Cycling in Sydney Australia
Carbon is a very strong material. But Carbon bikes are designed to be as light as possible, which in turn makes them as weak as possible without breaking.
You need to be very careful clamping onto carbon frame parts. So much so, that when working on a carbon bike, they mechanic will put a steel seat post in just to clamp that in the work stand.
If the clamps crush the tube, the tube will fail, and carbon has a brittle failure, so any failure will be immediate and catastrophic (OK technically there is a good chance you'll get micro cracks first, but I believe you need an X-ray machine to see all of these)
Of course, that's all theory, if someone has actually done it and still alive to tell the tale
Carbon fibre has good tensile strength but it is brittle and can splinter. If you must put a rack on a carbon frame, cut up an old inner tube and wrap strips under the contact points. Hopefully lessening uneven pressure points.
I wouldn't tighten the nuts of the rack too tightly.
PS, That's a suck-it-n'-see answer.
I would also recommend getting a rack that attaches to the wheel bracket (official name unknown). This bracket is not carbon and is designed to take a lot of forces. Having the rack attached the the bracket will transfer the downward forces directly into the wheel and not the frame.
The attachment pictured above would create torsional forces around the two mount points, the further back the centre of mass of the load, the greater he forces would be. I wouldn't trust the setup above - especially on Sydney roads.
I have used OMM racks for years, on brutal rides. 26" in my case however they have charbon-roadie versions
That said Roisin, your remark about seeking a bike meant for utility work makes sense. I did that, German made Dutch bike does the work and a rack-less MTB does the play.
I have the same rack but it's on an alloy hardtail. There is ample rubber cushioning between the rack and the frame and you can achieve even tension with the straps. Mate, I'd contact Thule and ask them what they recommend.
well - Thule specifically say 'works with any type of frame material' on their website.
As others have said - don't overdo the seat-stay clamps, failure will be catastrophic (not buckling)
Thule specifically say 'works with any type of frame material' on their website.
Will they put their money where their mouth is and replace a broken frame?
Thanks heaps for your replies. With further googling after your comments I plan to keep an eye on it and tap regularly with a coin to, apparently, ensure a clear hollow sound for intact fibres.
I'm feeling a little uneasy about it (there's no shortage of failed carbon frame stories online) and so I'll also shop around for bike designed for panniers...
Thanks again folks
Sorry to say I think this is a Really Bad Idea™. Those seat stays are designed to carry loads along their axis, you're introducing shear loads to them, perpendicular to the axis, which they are not made for. The clamping force you can manage fairly easily but it's the overall rack load that I think is an issue. You may get away with it if you're only carrying light loads but every pothole you hit is going to magnify the load applied. Tapping the frame with a coin is not going to help except to tell you it's time for a new frame or at very least hundreds of dollars of carbon repairs. It will not warn you before it happens.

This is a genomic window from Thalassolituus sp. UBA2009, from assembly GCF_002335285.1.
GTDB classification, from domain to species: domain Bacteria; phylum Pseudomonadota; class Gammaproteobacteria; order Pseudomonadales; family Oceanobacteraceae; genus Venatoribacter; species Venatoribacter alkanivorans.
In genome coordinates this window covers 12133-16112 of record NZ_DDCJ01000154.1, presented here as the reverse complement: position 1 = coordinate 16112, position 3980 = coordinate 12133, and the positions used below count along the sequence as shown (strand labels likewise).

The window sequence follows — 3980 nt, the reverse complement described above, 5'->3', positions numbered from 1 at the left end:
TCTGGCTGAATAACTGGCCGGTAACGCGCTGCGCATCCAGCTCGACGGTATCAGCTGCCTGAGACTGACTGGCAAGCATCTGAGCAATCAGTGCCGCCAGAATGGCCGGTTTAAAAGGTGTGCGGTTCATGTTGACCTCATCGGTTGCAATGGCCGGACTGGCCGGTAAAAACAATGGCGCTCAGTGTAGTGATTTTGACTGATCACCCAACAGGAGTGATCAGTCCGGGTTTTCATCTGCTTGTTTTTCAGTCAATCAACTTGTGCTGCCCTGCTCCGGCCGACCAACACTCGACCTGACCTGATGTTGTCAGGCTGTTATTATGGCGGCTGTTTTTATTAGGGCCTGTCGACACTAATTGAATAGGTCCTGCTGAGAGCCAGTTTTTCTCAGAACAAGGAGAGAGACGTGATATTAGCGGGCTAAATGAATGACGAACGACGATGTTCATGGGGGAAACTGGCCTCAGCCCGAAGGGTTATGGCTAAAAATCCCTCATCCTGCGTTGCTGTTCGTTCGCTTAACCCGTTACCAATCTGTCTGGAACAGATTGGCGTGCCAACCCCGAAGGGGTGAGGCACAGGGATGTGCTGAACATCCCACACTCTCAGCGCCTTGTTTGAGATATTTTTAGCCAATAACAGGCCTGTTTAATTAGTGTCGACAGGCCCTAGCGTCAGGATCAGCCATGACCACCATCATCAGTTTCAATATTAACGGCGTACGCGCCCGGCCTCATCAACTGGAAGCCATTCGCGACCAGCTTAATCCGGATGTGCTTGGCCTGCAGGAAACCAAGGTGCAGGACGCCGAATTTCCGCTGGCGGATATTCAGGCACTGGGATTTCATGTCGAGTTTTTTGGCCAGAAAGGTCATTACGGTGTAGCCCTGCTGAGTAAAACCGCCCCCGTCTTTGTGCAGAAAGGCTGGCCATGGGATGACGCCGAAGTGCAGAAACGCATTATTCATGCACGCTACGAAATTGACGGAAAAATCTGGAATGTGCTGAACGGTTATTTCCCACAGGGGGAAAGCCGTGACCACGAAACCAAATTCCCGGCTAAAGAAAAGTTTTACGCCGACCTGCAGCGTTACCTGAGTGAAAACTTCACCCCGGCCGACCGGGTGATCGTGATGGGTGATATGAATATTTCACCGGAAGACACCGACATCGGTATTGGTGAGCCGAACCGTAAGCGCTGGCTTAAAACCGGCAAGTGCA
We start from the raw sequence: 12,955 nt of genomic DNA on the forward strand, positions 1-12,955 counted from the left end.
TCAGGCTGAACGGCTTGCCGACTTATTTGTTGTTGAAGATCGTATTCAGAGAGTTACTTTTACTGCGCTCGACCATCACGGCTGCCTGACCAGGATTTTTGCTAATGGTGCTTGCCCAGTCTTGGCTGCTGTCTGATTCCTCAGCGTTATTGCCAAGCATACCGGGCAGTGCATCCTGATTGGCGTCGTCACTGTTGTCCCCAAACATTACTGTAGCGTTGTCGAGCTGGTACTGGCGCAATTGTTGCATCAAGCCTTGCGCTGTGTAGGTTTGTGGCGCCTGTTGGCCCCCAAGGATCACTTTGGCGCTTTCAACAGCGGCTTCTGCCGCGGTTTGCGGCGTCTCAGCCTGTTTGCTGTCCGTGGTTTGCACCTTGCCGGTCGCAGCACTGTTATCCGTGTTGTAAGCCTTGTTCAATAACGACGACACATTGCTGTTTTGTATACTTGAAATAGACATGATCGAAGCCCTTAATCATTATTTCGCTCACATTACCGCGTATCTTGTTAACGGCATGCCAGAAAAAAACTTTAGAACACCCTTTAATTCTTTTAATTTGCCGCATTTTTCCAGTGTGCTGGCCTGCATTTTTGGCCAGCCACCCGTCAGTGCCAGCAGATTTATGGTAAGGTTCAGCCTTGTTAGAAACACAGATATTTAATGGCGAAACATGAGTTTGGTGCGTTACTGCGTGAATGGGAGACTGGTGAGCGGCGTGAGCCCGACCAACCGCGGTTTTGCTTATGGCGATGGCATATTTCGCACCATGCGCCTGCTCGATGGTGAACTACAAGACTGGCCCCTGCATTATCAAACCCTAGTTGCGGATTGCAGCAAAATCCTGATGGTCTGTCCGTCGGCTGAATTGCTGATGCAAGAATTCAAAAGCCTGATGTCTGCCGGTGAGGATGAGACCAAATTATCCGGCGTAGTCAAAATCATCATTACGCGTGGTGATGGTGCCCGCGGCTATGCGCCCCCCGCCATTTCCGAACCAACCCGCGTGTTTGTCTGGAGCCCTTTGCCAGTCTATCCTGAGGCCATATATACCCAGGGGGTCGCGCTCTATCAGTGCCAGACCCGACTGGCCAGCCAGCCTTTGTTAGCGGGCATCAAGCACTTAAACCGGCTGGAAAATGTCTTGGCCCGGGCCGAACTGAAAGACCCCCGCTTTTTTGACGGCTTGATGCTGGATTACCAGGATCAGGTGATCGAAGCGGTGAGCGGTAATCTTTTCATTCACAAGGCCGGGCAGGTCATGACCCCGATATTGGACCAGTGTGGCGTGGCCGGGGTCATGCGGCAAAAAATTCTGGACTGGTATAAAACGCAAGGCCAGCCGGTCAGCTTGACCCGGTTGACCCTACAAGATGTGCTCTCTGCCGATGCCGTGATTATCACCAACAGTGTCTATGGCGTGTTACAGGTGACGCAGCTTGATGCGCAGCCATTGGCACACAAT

As you know carbon is strong but only in it's designed application. The frame walls tend to be thicker at the junctions where it's needed to handle the stresses and thinner in the middle of the span as it's not needed.
It looks like you don't have a round seatpost either so you probably cannot mount a rack that puts the load onto that. When I ride my nice bike to work I just have to take a backpack or plan ahead for the week and keep a stash of clothes at work. It's a nice bike, I'd aim on keeping it that way.
Good stuff James - thank you. I'm carrying light loads (less than 10kg) and doing my best to avoid every damn hole I see.
Can I ask about my real worry?
I understand bikes are designed for vertical loads and that lateral loads / impacts can be most damaging. My only concern is failure when riding - the bike is headed for the trash heap if it fails.
Do you know whether the seatpost bears a significant proportion of rider-weight? I'm wondering whether I'll have warning to get my feet on the ground before the bike fully collapses. I should add I'm an experienced rider (my bike has felt like an extension of my body for 20+ yrs and can get on/off quickly), I'm a slower rider (only fast on declines) and don't wear cleats - so overall I'm hoping for an incident from which I'll get up and walk away (and my fingers are crossed that should there be cars behind me they'll be are travelling slow).
The seatpost can bear a good amount of weight but the real advantage of attaching it to the seatpost would have been that it's a readily replaceable item in the event of failure. For a 'normal' round alloy seat post I doubt there would be a problem, they are designed to be clamped and levered on. Your seatpost looks like it may be one of Giant's composite aero ones which I don't think would lend themselves to having a rack hanging on there.
Your rack carries a maximum load of 25kg. Carry more than that will break/crack it.
There`s an QR adapter set for rack without eyelet mounts. Google to find other stores for prices. Wiggle is out of stock at the moment. But it will be a PITA to remove and re-install it when you get a flat rear tyre.
And you`d need the seat post rack mount adapter to fit. But your seat post is aero and I can`t find it on google.